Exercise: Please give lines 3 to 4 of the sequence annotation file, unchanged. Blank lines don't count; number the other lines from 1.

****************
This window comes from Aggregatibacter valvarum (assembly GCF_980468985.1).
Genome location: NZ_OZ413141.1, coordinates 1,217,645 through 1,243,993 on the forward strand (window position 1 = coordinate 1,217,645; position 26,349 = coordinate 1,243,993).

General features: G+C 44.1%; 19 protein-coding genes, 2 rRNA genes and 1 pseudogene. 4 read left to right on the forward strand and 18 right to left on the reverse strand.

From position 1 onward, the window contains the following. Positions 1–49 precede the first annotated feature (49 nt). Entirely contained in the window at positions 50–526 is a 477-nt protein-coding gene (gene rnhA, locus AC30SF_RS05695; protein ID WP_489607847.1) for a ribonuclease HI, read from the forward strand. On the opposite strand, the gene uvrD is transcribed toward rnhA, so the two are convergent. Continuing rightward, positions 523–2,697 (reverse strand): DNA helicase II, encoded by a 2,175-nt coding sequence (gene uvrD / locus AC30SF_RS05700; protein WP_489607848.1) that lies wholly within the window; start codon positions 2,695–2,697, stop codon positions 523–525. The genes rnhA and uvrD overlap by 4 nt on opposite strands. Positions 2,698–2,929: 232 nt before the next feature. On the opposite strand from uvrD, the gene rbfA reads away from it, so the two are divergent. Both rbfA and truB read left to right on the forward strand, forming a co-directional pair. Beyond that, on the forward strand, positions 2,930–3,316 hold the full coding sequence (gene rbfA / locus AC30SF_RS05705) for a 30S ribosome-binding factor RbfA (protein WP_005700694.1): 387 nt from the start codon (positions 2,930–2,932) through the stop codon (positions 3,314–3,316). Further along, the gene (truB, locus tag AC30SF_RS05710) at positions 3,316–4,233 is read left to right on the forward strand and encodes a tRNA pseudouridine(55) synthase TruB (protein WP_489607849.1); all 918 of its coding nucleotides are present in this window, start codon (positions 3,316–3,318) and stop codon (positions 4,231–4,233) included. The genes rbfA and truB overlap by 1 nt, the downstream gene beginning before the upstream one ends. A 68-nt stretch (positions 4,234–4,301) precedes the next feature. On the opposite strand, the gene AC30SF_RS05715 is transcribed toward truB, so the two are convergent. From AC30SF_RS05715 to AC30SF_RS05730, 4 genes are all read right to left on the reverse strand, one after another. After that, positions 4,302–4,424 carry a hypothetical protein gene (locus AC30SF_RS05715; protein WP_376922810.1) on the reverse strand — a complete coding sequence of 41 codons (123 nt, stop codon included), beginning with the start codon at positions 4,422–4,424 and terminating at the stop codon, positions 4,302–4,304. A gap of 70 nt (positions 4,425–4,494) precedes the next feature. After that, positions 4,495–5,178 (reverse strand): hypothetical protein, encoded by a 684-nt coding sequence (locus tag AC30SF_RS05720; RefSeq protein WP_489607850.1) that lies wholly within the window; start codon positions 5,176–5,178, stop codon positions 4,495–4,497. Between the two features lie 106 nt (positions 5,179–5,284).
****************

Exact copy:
General features: G+C 44.1%; 19 protein-coding genes, 2 rRNA genes and 1 pseudogene. 4 read left to right on the forward strand and 18 right to left on the reverse strand.

From position 1 onward, the window contains the following. Positions 1–49 precede the first annotated feature (49 nt). Entirely contained in the window at positions 50–526 is a 477-nt protein-coding gene (gene rnhA, locus AC30SF_RS05695; protein ID WP_489607847.1) for a ribonuclease HI, read from the forward strand. On the opposite strand, the gene uvrD is transcribed toward rnhA, so the two are convergent. Continuing rightward, positions 523–2,697 (reverse strand): DNA helicase II, encoded by a 2,175-nt coding sequence (gene uvrD / locus AC30SF_RS05700; protein WP_489607848.1) that lies wholly within the window; start codon positions 2,695–2,697, stop codon positions 523–525. The genes rnhA and uvrD overlap by 4 nt on opposite strands. Positions 2,698–2,929: 232 nt before the next feature. On the opposite strand from uvrD, the gene rbfA reads away from it, so the two are divergent. Both rbfA and truB read left to right on the forward strand, forming a co-directional pair. Beyond that, on the forward strand, positions 2,930–3,316 hold the full coding sequence (gene rbfA / locus AC30SF_RS05705) for a 30S ribosome-binding factor RbfA (protein WP_005700694.1): 387 nt from the start codon (positions 2,930–2,932) through the stop codon (positions 3,314–3,316). Further along, the gene (truB, locus tag AC30SF_RS05710) at positions 3,316–4,233 is read left to right on the forward strand and encodes a tRNA pseudouridine(55) synthase TruB (protein WP_489607849.1); all 918 of its coding nucleotides are present in this window, start codon (positions 3,316–3,318) and stop codon (positions 4,231–4,233) included. The genes rbfA and truB overlap by 1 nt, the downstream gene beginning before the upstream one ends. A 68-nt stretch (positions 4,234–4,301) precedes the next feature. On the opposite strand, the gene AC30SF_RS05715 is transcribed toward truB, so the two are convergent. From AC30SF_RS05715 to AC30SF_RS05730, 4 genes are all read right to left on the reverse strand, one after another. After that, positions 4,302–4,424 carry a hypothetical protein gene (locus AC30SF_RS05715; protein WP_376922810.1) on the reverse strand — a complete coding sequence of 41 codons (123 nt, stop codon included), beginning with the start codon at positions 4,422–4,424 and terminating at the stop codon, positions 4,302–4,304. A gap of 70 nt (positions 4,425–4,494) precedes the next feature. After that, positions 4,495–5,178 (reverse strand): hypothetical protein, encoded by a 684-nt coding sequence (locus tag AC30SF_RS05720; RefSeq protein WP_489607850.1) that lies wholly within the window; start codon positions 5,176–5,178, stop codon positions 4,495–4,497. Between the two features lie 106 nt (positions 5,179–5,284).